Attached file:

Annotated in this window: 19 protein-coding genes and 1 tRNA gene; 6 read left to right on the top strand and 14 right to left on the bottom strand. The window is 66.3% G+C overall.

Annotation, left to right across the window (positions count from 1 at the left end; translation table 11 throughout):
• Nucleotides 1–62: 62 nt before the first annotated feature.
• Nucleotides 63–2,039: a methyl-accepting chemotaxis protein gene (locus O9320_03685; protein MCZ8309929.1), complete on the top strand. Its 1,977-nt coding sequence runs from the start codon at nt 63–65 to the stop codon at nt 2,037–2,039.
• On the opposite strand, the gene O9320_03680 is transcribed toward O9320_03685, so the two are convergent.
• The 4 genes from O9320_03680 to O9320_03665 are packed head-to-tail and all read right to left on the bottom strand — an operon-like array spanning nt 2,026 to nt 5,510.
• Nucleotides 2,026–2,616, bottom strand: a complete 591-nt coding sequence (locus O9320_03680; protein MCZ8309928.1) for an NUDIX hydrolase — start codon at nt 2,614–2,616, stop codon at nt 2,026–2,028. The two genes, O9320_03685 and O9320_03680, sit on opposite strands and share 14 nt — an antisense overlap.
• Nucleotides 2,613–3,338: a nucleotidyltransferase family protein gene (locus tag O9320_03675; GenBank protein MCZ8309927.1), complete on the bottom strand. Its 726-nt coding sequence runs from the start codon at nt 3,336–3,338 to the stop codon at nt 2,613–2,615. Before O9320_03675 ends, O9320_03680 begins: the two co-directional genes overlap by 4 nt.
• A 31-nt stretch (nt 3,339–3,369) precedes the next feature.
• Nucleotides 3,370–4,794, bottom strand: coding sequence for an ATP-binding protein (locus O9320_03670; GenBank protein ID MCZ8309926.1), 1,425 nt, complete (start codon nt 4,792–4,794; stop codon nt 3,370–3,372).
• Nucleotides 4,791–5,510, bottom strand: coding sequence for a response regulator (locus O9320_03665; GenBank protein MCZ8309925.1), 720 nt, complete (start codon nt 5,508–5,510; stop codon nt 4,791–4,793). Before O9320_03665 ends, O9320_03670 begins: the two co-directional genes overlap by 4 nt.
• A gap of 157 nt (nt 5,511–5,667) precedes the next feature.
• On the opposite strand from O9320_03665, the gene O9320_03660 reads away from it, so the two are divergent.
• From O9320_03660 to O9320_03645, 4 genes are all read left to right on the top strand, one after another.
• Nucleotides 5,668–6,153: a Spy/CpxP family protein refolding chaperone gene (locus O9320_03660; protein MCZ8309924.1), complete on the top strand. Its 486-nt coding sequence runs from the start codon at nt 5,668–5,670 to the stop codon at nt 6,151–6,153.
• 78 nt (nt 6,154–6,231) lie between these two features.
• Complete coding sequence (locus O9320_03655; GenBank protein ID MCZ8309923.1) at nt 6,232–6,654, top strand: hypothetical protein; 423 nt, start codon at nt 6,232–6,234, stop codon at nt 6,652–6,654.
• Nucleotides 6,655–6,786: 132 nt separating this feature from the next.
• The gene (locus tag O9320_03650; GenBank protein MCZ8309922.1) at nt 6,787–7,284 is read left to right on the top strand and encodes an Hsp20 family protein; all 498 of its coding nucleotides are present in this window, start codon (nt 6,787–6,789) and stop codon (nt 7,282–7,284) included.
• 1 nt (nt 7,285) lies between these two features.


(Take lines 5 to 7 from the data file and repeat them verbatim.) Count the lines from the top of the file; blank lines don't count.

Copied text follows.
• On the opposite strand, the gene O9320_03680 is transcribed toward O9320_03685, so the two are convergent.
• The 4 genes from O9320_03680 to O9320_03665 are packed head-to-tail and all read right to left on the bottom strand — an operon-like array spanning nt 2,026 to nt 5,510.
• Nucleotides 2,026–2,616, bottom strand: a complete 591-nt coding sequence (locus O9320_03680; protein MCZ8309928.1) for an NUDIX hydrolase — start codon at nt 2,614–2,616, stop codon at nt 2,026–2,028. The two genes, O9320_03685 and O9320_03680, sit on opposite strands and share 14 nt — an antisense overlap.